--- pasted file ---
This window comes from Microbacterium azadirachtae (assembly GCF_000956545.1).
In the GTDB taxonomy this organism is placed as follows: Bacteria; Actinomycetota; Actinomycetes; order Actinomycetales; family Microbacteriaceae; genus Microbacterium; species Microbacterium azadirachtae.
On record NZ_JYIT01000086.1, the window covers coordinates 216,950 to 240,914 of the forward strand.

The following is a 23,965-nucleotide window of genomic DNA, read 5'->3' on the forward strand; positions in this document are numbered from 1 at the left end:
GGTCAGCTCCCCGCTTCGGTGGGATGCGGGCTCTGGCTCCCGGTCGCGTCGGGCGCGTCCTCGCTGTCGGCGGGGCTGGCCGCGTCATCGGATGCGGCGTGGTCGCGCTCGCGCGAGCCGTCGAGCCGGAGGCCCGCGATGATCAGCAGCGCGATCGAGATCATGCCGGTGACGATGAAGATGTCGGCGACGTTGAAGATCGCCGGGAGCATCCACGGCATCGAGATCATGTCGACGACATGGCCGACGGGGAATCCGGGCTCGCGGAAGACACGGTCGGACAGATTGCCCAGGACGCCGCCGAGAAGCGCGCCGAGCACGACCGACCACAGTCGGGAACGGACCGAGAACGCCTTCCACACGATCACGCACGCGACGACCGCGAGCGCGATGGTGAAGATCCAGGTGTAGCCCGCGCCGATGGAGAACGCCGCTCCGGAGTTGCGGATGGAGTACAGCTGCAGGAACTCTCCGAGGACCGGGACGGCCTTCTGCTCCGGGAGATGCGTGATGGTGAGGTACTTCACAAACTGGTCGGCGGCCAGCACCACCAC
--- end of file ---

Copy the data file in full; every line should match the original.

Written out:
This window comes from Microbacterium azadirachtae (assembly GCF_000956545.1).
In the GTDB taxonomy this organism is placed as follows: Bacteria; Actinomycetota; Actinomycetes; order Actinomycetales; family Microbacteriaceae; genus Microbacterium; species Microbacterium azadirachtae.
On record NZ_JYIT01000086.1, the window covers coordinates 216,950 to 240,914 of the forward strand.

The following is a 23,965-nucleotide window of genomic DNA, read 5'->3' on the forward strand; positions in this document are numbered from 1 at the left end:
GGTCAGCTCCCCGCTTCGGTGGGATGCGGGCTCTGGCTCCCGGTCGCGTCGGGCGCGTCCTCGCTGTCGGCGGGGCTGGCCGCGTCATCGGATGCGGCGTGGTCGCGCTCGCGCGAGCCGTCGAGCCGGAGGCCCGCGATGATCAGCAGCGCGATCGAGATCATGCCGGTGACGATGAAGATGTCGGCGACGTTGAAGATCGCCGGGAGCATCCACGGCATCGAGATCATGTCGACGACATGGCCGACGGGGAATCCGGGCTCGCGGAAGACACGGTCGGACAGATTGCCCAGGACGCCGCCGAGAAGCGCGCCGAGCACGACCGACCACAGTCGGGAACGGACCGAGAACGCCTTCCACACGATCACGCACGCGACGACCGCGAGCGCGATGGTGAAGATCCAGGTGTAGCCCGCGCCGATGGAGAACGCCGCTCCGGAGTTGCGGATGGAGTACAGCTGCAGGAACTCTCCGAGGACCGGGACGGCCTTCTGCTCCGGGAGATGCGTGATGGTGAGGTACTTCACAAACTGGTCGGCGGCCAGCACCACCAC